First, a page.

Somewhere around 4 BC, Octavius (Caesar Augustus, Rome) wanted to know how many people there were within the empire. It was a simple request, though Rome had to hire and send out thousands of counters, much like Washington does these days. I suspect it went well enough in most places. Knock on the door. Yes, three Latins, one of Etruscan lineage, two Jews and two Greeks. Yes, thank you. Knock on the next door.
In some places, though, the local authorities added further complications. You can be sure Rome did not order people to move in order to be counted according to their tribe and house. That was a headache in the massive movement of people that Rome did not need. You can also be sure it was not the people who came up with this idea. Most Jews in that day probably had no idea what lineage they were. Israel had been crushed and then Judah was escorted into exile centuries ago. Many of the remains intermarried and became Samaritans. Yes, Jews also filled the countryside, but they probably did not know if they were Gadites or Asherites – or “convertites” from five or six generations ago.
Many, though, knew that Judah (and Benjamin) were the only valid remaining tribes, and a massive movement of people began. Why was Bethlehem so filled to overflowing? Was David that prolific? No, I rather think it was the Woodstock syndrome. There were a half million people at Woodstock, but I would guess – and your guess might be different – that some ten million people might presently claim that they were there. People who were uncertain to begin with about their exact heritage might well claim the house of David. Can’t aspire any higher than that! The result, of course, was there was no room at the inn.
So Joseph arrived in town, knowing his heritage (if we understand the genealogies given elsewhere), and Mary came with him. They were still just engaged. We have no idea what her heritage might have been, but that did not matter. Even though they were not yet formally married, her heritage did not count. She was counted as belonging in that sense to his line. (Curious that these days Jewish credentials are established in the opposite way, through the mother, not the father).
Of course, they were not married yet. I suppose there was no shame in marrying a single mom. It might have looked bad if Joseph married a woman pregnant with another man’s child…
Then it says, “While they were there.” We think, arrived in town in the evening, no room at the inn, go to the manger, and in the wee hours give birth. “While they were there” might have been any time over six or eight months. It could have easily been anytime over six or eight days. No room at the inn? This census was not a speedy event like we think of them. And the indication (in case you never noticed) is that Joseph was not exactly a stable, well-to-do man. In fact, my eyes see one very much like my Grandad in Arkansas.
Grandad was a migrant, tenant farmer who never lived in the same place more than a couple of years. Joseph stayed in Bethlehem and plied his trade there for at least two years. Scholars tell us it was two years before the wise men showed up and Herod began the slaughter of the innocents (all children under two). I think for Joseph it was have skills (maybe a few tools) will travel. They went to Egypt, where he found work for a time. They moved to Nazareth, and may have lived between Nazareth and Capernaum (where the work was) for a while.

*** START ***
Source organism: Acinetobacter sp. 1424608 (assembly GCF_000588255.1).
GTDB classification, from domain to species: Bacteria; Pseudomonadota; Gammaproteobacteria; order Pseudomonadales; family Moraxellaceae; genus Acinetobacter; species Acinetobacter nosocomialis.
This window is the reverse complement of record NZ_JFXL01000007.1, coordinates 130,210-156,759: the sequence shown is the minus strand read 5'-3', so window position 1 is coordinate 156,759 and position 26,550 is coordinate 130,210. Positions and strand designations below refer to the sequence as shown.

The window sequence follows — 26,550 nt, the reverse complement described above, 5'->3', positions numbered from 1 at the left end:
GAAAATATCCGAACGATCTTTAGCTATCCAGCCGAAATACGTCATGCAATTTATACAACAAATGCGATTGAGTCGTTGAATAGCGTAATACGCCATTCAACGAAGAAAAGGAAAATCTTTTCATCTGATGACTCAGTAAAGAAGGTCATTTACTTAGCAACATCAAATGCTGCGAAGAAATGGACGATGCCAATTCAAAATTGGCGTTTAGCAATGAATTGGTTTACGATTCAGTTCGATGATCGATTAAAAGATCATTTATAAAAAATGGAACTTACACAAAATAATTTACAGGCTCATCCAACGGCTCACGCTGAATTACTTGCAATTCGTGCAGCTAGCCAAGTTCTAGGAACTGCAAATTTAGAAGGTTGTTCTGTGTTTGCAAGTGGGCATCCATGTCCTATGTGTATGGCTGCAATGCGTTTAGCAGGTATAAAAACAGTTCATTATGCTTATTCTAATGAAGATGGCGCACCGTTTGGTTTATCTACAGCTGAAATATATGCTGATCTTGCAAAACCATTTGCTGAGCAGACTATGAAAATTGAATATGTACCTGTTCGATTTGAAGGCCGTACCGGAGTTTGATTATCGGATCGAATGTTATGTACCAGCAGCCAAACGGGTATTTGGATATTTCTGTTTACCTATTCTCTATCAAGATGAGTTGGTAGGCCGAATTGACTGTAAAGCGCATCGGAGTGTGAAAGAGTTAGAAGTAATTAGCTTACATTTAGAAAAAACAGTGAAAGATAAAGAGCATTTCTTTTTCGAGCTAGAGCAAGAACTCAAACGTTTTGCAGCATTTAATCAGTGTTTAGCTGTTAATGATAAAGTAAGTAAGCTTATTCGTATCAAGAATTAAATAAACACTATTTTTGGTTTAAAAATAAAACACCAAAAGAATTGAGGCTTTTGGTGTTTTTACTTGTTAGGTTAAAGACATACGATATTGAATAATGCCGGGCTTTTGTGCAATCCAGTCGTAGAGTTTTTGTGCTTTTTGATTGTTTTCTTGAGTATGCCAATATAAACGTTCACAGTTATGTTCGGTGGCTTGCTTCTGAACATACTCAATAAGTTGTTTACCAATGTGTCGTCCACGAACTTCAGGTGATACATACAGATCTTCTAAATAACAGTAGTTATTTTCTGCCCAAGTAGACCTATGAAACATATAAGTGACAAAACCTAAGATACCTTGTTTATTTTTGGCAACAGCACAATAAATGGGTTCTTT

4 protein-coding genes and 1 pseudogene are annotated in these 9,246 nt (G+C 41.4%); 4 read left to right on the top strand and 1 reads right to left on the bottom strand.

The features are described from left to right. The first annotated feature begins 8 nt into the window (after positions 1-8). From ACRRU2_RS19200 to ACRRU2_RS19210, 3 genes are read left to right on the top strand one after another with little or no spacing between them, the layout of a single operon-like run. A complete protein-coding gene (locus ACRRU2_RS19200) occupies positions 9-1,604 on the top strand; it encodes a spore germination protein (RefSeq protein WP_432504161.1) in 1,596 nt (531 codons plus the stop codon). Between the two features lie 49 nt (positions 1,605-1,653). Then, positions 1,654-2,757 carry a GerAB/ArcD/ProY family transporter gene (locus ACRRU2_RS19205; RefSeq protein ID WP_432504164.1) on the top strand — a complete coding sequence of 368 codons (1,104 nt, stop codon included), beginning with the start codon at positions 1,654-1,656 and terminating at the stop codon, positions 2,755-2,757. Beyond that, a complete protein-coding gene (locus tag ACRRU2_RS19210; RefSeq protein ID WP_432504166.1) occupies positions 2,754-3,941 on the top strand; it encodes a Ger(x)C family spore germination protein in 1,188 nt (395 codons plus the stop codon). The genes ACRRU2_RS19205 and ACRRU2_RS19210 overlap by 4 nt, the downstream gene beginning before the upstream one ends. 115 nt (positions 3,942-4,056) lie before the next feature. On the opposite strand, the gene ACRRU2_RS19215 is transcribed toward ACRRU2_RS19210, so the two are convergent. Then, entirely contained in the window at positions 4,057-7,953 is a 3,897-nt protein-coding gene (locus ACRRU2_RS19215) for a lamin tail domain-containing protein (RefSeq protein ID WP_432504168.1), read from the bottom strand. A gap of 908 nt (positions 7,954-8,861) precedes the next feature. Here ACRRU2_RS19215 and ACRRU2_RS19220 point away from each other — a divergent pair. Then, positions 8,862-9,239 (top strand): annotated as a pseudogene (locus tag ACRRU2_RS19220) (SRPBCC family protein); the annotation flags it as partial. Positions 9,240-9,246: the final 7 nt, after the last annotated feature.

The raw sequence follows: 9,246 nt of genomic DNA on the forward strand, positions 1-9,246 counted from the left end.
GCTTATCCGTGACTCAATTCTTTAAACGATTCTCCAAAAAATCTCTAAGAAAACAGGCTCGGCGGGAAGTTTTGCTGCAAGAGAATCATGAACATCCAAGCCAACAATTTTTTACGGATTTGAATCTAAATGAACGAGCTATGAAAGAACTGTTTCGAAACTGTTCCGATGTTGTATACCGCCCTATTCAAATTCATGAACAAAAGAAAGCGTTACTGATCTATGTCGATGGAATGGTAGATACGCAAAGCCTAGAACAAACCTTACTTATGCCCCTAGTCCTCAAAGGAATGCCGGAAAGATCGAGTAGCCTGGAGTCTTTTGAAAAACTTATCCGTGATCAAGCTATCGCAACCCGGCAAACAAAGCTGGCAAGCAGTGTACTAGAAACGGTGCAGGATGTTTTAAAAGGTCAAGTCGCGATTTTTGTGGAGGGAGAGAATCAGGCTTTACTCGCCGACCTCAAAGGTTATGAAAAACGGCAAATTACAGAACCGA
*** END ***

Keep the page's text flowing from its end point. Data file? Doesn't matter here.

I am not saying Joseph did not eventually open his own little shop, but… Jesus was certainly familiar with Capernaum, since he made his home there. I am saying, no room at the inn? For a price there might have been room, but Joseph obviously did not have the money.
Now, shepherds and angels and giving glory to God is all good stuff. We hear about this stuff every year. But I think it would not hurt to really look at the family here.
Mary (I said last time) was typical, average, normal, no great beauty, no stand out in the crowd, no great attraction. She was married off to a simple carpenter, an older man, and maybe a kind of migrant worker who had a few tools and went where the work was. We get the impression that Jesus never seriously suffered hunger and want, but he might have. We don’t know. We imagine his parents tried their very best, but they were poor. Poverty and need are things Jesus certainly knew. They are things he could relate to.
Here, we see the Son of David (him and a million other claims), the Son of Man (which means nothing apart from the other side of the coin): the Son of God. Yet the Son of God had no special privileges, no advantages, no silver spoon. Joseph was dead and gone by the time Jesus began his ministry. Mary was a poor widow.
What is remarkable is despite all of the disadvantages and hardships, God’s grace shines bright through it all. Hardship came from the very first day, not just when he got to the cross. I mean, he was born in the barn because that was the only room there was for the poor migrant laborer and his bride-to-be. Jesus never lost touch with the common, ordinary people among whom he was raised, yet he rose above it all and eventually he rose on the third day. This ascension in life is one that ought to give us all hope. No matter the hardship we face, God’s grace can still shine brighter. We can see this in Jesus, Son of David, Son of Man, Son of God.
At Christmas time, let us take a moment to consider our own lives. No matter the trouble and hardship, God’s grace can shine brighter, if we have the eyes to see. The shepherds saw. Do we?